03/03/2014

The Sacred Diary of Adrian Plass: Adrian Plass and the Church Weekend (by Adrian Plass)


I have very much enjoyed Adrian Plass's writing, for many years now. Much of his writing is thought-provoking, albeit light-hearted and very readable, but nothing, in my view, reaches the brilliant heights of 'The Sacred Diary of Adrian Plass, age 37 3/4'. Still, I liked all the sequels, so I was very pleased when I learned that he had written another 'Sacred Diary' book, published last year. I put it on my wishlist and was thrilled to receive it for Christmas.

The story, as ever, is written - slightly confusingly - by the fictional Adrian, who, I gather, bears quite a strong resemblance to the real one. In this book, he agrees, against his better judgement, to organise a church weekend away. His minister is very laid back, and Adrian finds that the complexities increase as the event approaches.

He (the fictional Adrian) decides to keep a detailed journal of events, in the style of his former 'Sacred Diary' books, so the format of this volume is familiar. So are most of the characters, albeit being rather older. And there's my first (admittedly minor) gripe with this book. On the back, this book says that Adrian (the fictional one) is now aged 62 and three-quarters. But in the previous volume (Adrian Plass on tour), where the age was not given, he must have been at least 49, if not 50. Which would be fine, other than the fact that in the previous volume his son Gerald had only just met a potential significant other ... yet in this book, they have a 16-year-old son. 67 3/4 would be a more appropriate age for Adrian, I feel, if he must have a grandson of this age.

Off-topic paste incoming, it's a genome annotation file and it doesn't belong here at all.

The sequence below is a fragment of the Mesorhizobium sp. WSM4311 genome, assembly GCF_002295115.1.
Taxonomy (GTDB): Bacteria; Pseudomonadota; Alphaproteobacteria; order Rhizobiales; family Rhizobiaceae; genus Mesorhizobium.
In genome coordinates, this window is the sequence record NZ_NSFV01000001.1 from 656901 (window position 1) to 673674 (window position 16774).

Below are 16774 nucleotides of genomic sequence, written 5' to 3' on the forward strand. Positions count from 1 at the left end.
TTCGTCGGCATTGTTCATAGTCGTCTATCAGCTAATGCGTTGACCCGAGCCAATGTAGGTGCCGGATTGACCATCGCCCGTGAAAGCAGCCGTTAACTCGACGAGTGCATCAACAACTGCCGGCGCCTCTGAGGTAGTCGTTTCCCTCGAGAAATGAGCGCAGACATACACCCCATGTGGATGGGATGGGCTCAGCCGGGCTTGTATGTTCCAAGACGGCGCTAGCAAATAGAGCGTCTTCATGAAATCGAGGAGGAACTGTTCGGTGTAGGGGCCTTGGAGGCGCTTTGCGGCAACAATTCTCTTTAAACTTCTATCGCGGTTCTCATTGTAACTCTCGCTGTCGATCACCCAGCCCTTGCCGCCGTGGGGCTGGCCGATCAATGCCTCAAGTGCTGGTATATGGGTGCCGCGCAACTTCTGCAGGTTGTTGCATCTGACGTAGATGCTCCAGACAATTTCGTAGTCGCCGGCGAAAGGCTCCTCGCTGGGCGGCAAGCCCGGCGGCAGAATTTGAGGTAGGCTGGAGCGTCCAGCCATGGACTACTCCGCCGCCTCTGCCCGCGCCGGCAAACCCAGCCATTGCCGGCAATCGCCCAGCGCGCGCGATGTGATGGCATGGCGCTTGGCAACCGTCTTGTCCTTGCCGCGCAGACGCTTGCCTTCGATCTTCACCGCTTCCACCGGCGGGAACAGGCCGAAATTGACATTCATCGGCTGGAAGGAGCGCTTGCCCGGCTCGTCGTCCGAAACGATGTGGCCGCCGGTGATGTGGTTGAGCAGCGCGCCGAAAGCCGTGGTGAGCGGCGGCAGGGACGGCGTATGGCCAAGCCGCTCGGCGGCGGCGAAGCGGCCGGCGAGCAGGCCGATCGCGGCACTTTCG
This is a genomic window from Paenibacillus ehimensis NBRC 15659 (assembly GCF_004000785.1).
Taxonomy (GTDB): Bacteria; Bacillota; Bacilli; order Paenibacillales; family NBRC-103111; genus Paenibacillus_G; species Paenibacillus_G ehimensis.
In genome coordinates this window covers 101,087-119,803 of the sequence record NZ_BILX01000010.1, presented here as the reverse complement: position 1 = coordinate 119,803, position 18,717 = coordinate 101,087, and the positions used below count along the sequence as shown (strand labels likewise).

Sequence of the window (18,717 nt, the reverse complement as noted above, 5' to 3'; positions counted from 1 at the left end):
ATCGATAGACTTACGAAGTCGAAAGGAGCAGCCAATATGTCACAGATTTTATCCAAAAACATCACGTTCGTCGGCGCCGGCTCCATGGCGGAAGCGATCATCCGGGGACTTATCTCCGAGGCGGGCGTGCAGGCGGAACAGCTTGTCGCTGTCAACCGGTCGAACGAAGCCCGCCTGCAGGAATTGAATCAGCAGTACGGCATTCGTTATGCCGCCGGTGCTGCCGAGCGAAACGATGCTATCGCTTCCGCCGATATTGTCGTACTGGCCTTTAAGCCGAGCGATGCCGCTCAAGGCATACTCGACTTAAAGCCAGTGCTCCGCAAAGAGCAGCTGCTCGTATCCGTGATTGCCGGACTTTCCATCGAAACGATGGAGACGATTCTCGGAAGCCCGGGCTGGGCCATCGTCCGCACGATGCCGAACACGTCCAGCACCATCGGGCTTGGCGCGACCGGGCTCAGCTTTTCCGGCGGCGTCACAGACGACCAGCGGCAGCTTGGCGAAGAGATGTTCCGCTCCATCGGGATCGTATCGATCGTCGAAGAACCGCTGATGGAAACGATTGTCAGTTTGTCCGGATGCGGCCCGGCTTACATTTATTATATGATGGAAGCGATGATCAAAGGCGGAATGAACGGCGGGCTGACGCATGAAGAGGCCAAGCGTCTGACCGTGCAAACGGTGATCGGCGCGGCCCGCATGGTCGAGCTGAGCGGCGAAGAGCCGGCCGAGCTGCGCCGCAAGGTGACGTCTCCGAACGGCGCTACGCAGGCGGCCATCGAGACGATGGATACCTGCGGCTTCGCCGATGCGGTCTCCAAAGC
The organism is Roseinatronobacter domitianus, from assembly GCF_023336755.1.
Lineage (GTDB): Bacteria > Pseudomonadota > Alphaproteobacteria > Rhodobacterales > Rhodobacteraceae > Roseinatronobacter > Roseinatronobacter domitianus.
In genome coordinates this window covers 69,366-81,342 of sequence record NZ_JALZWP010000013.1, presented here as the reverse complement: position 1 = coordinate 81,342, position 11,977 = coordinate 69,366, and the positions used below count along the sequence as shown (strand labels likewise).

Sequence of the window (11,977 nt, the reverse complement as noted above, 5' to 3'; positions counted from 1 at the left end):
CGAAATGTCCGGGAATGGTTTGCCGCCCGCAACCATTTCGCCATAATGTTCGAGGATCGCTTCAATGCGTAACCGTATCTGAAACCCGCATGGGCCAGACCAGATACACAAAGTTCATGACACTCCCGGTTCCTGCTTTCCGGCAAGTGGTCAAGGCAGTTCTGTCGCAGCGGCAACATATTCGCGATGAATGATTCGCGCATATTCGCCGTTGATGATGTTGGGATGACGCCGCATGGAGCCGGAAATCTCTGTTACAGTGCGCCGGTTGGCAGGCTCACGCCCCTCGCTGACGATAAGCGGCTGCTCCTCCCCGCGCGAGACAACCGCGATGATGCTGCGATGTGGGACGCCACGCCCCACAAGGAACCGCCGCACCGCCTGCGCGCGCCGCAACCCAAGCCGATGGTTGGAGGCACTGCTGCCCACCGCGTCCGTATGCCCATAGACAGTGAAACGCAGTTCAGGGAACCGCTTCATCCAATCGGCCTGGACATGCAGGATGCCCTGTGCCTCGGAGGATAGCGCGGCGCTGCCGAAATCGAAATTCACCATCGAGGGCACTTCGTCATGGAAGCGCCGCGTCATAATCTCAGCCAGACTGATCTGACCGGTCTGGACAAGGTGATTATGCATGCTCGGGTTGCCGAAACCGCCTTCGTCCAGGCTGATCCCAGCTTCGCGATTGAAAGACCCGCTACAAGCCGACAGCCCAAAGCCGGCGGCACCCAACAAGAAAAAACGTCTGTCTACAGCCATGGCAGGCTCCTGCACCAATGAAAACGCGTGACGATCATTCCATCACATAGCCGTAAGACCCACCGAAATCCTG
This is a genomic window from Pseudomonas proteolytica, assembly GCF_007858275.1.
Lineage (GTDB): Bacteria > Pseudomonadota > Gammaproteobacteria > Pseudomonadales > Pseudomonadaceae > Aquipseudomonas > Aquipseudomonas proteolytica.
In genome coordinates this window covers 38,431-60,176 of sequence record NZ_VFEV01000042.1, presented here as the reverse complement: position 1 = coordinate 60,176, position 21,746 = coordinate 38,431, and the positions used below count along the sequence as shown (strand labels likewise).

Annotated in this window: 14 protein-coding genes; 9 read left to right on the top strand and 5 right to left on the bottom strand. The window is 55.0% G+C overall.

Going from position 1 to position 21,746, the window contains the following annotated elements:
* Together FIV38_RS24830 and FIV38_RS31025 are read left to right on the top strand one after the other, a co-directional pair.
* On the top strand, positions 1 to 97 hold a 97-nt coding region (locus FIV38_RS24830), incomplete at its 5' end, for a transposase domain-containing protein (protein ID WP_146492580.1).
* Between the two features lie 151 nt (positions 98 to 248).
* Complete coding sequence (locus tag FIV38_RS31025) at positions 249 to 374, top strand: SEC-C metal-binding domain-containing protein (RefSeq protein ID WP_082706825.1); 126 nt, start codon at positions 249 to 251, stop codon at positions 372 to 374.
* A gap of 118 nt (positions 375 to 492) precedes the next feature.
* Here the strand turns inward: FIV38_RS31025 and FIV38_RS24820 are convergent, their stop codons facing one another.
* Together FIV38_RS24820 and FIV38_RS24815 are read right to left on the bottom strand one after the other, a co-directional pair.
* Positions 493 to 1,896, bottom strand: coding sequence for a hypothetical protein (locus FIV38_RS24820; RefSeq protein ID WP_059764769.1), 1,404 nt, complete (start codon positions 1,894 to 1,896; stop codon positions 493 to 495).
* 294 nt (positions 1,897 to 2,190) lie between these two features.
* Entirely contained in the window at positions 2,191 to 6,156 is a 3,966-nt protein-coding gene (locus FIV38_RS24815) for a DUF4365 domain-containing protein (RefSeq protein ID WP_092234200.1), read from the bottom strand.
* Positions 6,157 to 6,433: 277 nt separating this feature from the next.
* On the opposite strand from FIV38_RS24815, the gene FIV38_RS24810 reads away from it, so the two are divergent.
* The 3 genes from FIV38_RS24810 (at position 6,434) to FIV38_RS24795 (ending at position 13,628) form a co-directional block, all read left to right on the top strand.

There are some quite poignant threads in this book as well as some typical Plass-style humour: it's not the laugh-aloud hilarity of the first in the series, but I did chuckle a few times. I particularly liked the digressions taken by Leonard and Angels, following the directions of a SatNav - although it would have been nice to have them take more of a central place in the narrative.

Anne, Adrian's fictional wife, is as insightful as ever, and their son Gerald, now an experienced Vicar, a little wiser and more mature than he used to be. His wife Josey is a total delight, although I do wish there had been a chance to get to know her better. There are plenty of new characters too - caricatures, of course, and not particularly memorable, but mostly recognisable. Ironically the one I found least interesting was Cameron, Gerald and Josey's son, who came across as a pale reflection of Gerald at the same age.

I would have liked the ending - the very ending - to be a little more conclusive. Some threads come nicely to an end, and it felt as if this was going to be the last in the series. But not everything was entirely wrapped up, and it's a testament to the writing that I want to know...

Overall, I very much enjoyed reading this book, but it would be quite confusing for anyone who had not read the previous volumes. There are more than enough new characters even for those of us who are already familiar with the series. Still, I would recommend this to anyone wanting to find out more about the fictional Plass family, and relax with some light, amusing and thought-provoking writing. There's the bonus of a very interesting introduction about the real Adrian Plass.

Available in Kindle form, and hardback, and soon to be available in paperback.
Review by copyright 2014 Sue's Book Reviews

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